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Linn Energy, LLC Message Board

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  • linda_mod@sbcglobal.net linda_mod Dec 10, 2012 11:22 AM Flag

    Question About Tax Advantages of LINE vs LNCO

    I've been thinking of investing in both. Why? Because my LINE units will never be taxed to my beneficiaries after my death (units in partnerships are inherited at their current market value without regard to my cost or previous distributions received). Shares of LNCO are also inherited at current market value but while I am living I will continue to collect LINE's distributions tax free!

    I think the only other differences in the two are this: LINE pays nontaxable distributions vs. LNCO pays taxable dividends. For those who hate dealing with K-1's at tax time, LNCO is an easy solution. I have no problem with K-1's because I use Turbo Tax premium version and that makes it easy to report any taxable things from LINE. Paperwork is only involved for your own record keeping: distributions are deducted from your cost (basis). In a way, distributions are a return of capital to the IRS, yet you don't report that unless your basis is reduced to zero.

    Sentiment: Buy

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    • "Because my LINE units will never be taxed to my beneficiaries after my death (units in partnerships are inherited at their current market value without regard to my cost or previous distributions received). "

      You don't think there's a strong chance that particular rule will be eliminated before your death?
      Don't know how old you are, but I assume there's a high likelihood, the step-up rule will no longer exist by the time I'm gone.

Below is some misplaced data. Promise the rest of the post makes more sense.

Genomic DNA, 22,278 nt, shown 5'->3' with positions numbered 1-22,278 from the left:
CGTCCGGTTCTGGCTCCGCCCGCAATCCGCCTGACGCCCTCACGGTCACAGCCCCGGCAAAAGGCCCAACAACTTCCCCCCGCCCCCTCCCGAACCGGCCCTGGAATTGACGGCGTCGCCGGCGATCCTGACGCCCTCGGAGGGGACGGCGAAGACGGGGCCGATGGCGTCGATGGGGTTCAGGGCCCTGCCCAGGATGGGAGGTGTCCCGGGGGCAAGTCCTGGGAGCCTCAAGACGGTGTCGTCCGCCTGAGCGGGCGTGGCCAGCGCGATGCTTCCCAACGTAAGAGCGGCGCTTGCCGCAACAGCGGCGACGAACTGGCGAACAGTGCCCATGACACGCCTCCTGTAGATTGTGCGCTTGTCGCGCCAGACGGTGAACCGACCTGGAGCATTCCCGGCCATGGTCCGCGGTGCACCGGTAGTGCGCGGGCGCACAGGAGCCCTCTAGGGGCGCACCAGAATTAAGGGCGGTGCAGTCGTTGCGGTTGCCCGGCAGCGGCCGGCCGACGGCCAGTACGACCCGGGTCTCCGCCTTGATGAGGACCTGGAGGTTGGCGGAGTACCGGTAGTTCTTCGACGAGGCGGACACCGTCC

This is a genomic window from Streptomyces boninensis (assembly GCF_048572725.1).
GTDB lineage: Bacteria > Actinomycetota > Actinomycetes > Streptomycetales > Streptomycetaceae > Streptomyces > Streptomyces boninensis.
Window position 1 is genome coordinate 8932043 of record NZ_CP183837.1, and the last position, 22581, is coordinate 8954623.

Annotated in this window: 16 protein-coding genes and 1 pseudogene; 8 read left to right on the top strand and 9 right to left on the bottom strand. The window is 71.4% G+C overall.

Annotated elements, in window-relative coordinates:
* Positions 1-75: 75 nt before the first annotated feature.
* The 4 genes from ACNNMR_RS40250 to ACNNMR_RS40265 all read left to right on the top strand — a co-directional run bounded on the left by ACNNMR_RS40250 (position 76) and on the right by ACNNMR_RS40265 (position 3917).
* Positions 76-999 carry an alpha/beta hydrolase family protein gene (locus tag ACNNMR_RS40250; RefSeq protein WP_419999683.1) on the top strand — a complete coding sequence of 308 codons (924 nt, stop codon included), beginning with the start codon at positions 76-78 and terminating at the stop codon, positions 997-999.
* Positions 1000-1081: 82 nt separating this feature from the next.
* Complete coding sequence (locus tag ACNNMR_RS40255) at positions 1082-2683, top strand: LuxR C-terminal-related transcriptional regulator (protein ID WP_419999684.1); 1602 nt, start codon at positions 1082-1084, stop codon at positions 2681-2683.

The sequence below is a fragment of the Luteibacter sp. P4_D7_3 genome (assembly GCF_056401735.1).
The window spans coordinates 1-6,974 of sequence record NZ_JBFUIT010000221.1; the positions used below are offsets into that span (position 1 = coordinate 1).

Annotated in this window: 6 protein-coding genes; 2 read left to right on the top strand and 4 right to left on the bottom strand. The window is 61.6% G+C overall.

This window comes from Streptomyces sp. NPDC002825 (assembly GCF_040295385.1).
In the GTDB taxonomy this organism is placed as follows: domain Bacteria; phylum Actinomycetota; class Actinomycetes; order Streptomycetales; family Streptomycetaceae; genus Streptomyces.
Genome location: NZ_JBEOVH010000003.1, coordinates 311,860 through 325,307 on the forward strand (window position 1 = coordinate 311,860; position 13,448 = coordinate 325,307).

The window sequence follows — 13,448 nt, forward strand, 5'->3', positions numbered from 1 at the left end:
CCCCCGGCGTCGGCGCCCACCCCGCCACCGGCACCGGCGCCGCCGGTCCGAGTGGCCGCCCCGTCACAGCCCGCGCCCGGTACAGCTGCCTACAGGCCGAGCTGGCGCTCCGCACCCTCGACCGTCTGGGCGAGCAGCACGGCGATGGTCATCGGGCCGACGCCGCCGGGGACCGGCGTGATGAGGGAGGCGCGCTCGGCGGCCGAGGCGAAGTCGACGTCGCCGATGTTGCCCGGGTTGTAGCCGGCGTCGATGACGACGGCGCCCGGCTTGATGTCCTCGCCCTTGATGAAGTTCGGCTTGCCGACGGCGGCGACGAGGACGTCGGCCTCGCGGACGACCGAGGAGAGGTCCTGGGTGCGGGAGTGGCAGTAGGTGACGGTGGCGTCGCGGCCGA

Seriously, don't count on it. That's a pretty easy 'loophole' for them to plug.

    • Linda, you post, "...My LINE units will never be taxed to my beneficiaries after my death (units in partnerships are inherited at their current market value without regard to my cost or previous distributions received)."

      If this is true, then all elderly LINE/LNCO investors should go with the LINE investment strategy. Taking myself as an example, I'll shortly be 65 years of age. If I stick with my current LINE investment that I made 6 months ago, with a 7.5% dividend rate, then I'll have approximately 13 years of dividends before I reach the cost basis of my investment. That would put me at the age of 78, a little past the average life expectancy for a male in this country. This means that I would receive all the dividends tax-free and then be able to leave the LINE investment to my heirs, tax-free.

      If I switched to LNCO, I'd lose 15% (at current capital gains tax rates) of all my dividends to taxes for that 13 year duration period. And that doesn't make sense, when I have a chance to pay no taxes on the investment.

      Linda, you state that you are qualified to compute your taxes from LINE's K-1. I, myself, have over 5 years of experience with H&R Block and AARP as a tax preparer. So I won't have any difficulty computing taxes for a K-1 either.

      Thanks for your input.

 
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0.180.00(0.00%)May 23 3:59 PMEDT